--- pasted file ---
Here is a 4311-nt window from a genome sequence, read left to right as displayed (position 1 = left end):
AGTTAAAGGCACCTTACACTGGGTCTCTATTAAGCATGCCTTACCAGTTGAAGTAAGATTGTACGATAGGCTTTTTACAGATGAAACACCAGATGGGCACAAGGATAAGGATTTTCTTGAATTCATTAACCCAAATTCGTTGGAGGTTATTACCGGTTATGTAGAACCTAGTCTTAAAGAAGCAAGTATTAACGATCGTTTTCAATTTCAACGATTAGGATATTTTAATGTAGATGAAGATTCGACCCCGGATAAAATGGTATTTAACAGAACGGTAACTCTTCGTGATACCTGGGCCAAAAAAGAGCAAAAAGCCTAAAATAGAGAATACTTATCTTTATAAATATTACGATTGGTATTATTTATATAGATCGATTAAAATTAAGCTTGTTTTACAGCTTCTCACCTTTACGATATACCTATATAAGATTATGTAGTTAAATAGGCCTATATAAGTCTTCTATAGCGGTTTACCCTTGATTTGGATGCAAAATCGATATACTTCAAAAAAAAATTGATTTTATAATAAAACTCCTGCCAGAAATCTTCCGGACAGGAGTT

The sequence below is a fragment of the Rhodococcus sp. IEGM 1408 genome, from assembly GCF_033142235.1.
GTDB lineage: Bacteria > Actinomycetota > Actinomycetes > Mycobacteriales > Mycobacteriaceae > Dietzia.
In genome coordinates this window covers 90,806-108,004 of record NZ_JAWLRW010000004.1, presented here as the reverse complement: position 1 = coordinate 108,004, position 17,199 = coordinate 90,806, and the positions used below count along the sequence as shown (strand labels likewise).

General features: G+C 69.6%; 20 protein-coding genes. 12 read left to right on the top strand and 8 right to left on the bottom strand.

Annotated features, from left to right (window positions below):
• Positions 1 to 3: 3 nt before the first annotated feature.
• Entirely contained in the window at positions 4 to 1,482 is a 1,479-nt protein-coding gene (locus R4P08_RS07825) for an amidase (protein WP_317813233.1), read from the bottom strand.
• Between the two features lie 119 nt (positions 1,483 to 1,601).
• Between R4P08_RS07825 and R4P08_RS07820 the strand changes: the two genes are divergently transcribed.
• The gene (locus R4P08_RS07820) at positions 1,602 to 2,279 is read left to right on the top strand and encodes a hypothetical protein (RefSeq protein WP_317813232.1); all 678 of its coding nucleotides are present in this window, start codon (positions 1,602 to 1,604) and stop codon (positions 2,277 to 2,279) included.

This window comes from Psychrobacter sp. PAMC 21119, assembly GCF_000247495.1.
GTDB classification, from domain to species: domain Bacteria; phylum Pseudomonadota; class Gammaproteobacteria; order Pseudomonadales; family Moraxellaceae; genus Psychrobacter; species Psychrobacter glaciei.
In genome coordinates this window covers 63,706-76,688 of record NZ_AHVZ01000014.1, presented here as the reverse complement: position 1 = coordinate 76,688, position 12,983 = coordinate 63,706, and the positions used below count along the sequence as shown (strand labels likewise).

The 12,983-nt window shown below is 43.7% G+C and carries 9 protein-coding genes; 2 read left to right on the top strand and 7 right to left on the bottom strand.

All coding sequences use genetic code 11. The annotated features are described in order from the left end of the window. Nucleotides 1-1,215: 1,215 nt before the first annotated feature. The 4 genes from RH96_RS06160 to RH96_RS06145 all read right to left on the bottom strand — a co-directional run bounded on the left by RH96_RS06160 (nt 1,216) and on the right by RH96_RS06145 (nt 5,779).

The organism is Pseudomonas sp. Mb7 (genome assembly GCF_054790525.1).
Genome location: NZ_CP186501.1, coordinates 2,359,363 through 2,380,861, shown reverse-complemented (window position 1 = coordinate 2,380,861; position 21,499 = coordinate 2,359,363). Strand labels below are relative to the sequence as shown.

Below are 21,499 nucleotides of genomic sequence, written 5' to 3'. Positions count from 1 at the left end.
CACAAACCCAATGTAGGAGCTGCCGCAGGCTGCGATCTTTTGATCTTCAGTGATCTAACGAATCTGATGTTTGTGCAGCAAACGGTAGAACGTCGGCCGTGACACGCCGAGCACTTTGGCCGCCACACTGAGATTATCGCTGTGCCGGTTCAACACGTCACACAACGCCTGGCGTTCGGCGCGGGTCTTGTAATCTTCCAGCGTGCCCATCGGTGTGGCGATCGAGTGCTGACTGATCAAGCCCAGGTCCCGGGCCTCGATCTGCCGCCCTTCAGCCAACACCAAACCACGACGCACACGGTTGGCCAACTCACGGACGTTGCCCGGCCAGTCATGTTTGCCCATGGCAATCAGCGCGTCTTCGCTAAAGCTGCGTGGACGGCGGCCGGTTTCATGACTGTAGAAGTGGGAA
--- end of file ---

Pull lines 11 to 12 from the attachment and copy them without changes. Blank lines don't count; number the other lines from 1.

• Between R4P08_RS07825 and R4P08_RS07820 the strand changes: the two genes are divergently transcribed.
• The gene (locus R4P08_RS07820) at positions 1,602 to 2,279 is read left to right on the top strand and encodes a hypothetical protein (RefSeq protein WP_317813232.1); all 678 of its coding nucleotides are present in this window, start codon (positions 1,602 to 1,604) and stop codon (positions 2,277 to 2,279) included.